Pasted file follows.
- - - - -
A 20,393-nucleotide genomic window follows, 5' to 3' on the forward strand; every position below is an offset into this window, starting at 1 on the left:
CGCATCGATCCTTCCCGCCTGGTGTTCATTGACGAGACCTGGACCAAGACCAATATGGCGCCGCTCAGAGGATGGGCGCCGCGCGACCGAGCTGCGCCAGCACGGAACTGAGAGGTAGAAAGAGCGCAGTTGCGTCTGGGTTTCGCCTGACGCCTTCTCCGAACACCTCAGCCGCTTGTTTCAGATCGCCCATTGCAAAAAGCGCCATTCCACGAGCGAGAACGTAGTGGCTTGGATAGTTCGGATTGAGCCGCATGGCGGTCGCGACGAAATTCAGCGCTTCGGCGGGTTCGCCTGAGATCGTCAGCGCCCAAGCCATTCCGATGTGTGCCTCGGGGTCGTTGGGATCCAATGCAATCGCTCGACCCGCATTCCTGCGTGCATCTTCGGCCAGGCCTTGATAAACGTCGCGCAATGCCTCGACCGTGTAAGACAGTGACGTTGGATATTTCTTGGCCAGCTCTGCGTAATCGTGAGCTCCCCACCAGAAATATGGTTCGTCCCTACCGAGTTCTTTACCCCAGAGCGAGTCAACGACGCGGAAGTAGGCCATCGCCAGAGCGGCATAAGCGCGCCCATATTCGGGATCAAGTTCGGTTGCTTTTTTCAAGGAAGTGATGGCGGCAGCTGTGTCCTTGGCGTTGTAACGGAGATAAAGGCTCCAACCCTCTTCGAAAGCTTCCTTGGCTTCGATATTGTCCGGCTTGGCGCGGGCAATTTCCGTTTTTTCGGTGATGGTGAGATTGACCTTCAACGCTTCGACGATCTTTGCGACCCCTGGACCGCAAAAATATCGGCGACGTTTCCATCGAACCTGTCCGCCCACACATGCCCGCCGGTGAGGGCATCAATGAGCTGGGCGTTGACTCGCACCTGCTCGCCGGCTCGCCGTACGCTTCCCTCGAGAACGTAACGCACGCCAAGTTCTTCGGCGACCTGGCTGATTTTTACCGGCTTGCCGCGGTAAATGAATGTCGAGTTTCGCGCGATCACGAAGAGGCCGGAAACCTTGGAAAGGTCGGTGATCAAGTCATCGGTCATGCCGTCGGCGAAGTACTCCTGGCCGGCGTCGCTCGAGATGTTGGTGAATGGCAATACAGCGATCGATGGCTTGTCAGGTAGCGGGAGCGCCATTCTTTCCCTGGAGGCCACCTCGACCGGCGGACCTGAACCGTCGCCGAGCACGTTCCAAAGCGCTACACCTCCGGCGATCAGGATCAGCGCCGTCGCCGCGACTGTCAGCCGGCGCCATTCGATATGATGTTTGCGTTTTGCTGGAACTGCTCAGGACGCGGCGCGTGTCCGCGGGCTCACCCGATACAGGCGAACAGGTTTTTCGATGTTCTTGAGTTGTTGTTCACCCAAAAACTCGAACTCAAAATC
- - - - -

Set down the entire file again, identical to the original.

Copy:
A 20,393-nucleotide genomic window follows, 5' to 3' on the forward strand; every position below is an offset into this window, starting at 1 on the left:
CGCATCGATCCTTCCCGCCTGGTGTTCATTGACGAGACCTGGACCAAGACCAATATGGCGCCGCTCAGAGGATGGGCGCCGCGCGACCGAGCTGCGCCAGCACGGAACTGAGAGGTAGAAAGAGCGCAGTTGCGTCTGGGTTTCGCCTGACGCCTTCTCCGAACACCTCAGCCGCTTGTTTCAGATCGCCCATTGCAAAAAGCGCCATTCCACGAGCGAGAACGTAGTGGCTTGGATAGTTCGGATTGAGCCGCATGGCGGTCGCGACGAAATTCAGCGCTTCGGCGGGTTCGCCTGAGATCGTCAGCGCCCAAGCCATTCCGATGTGTGCCTCGGGGTCGTTGGGATCCAATGCAATCGCTCGACCCGCATTCCTGCGTGCATCTTCGGCCAGGCCTTGATAAACGTCGCGCAATGCCTCGACCGTGTAAGACAGTGACGTTGGATATTTCTTGGCCAGCTCTGCGTAATCGTGAGCTCCCCACCAGAAATATGGTTCGTCCCTACCGAGTTCTTTACCCCAGAGCGAGTCAACGACGCGGAAGTAGGCCATCGCCAGAGCGGCATAAGCGCGCCCATATTCGGGATCAAGTTCGGTTGCTTTTTTCAAGGAAGTGATGGCGGCAGCTGTGTCCTTGGCGTTGTAACGGAGATAAAGGCTCCAACCCTCTTCGAAAGCTTCCTTGGCTTCGATATTGTCCGGCTTGGCGCGGGCAATTTCCGTTTTTTCGGTGATGGTGAGATTGACCTTCAACGCTTCGACGATCTTTGCGACCCCTGGACCGCAAAAATATCGGCGACGTTTCCATCGAACCTGTCCGCCCACACATGCCCGCCGGTGAGGGCATCAATGAGCTGGGCGTTGACTCGCACCTGCTCGCCGGCTCGCCGTACGCTTCCCTCGAGAACGTAACGCACGCCAAGTTCTTCGGCGACCTGGCTGATTTTTACCGGCTTGCCGCGGTAAATGAATGTCGAGTTTCGCGCGATCACGAAGAGGCCGGAAACCTTGGAAAGGTCGGTGATCAAGTCATCGGTCATGCCGTCGGCGAAGTACTCCTGGCCGGCGTCGCTCGAGATGTTGGTGAATGGCAATACAGCGATCGATGGCTTGTCAGGTAGCGGGAGCGCCATTCTTTCCCTGGAGGCCACCTCGACCGGCGGACCTGAACCGTCGCCGAGCACGTTCCAAAGCGCTACACCTCCGGCGATCAGGATCAGCGCCGTCGCCGCGACTGTCAGCCGGCGCCATTCGATATGATGTTTGCGTTTTGCTGGAACTGCTCAGGACGCGGCGCGTGTCCGCGGGCTCACCCGATACAGGCGAACAGGTTTTTCGATGTTCTTGAGTTGTTGTTCACCCAAAAACTCGAACTCAAAATC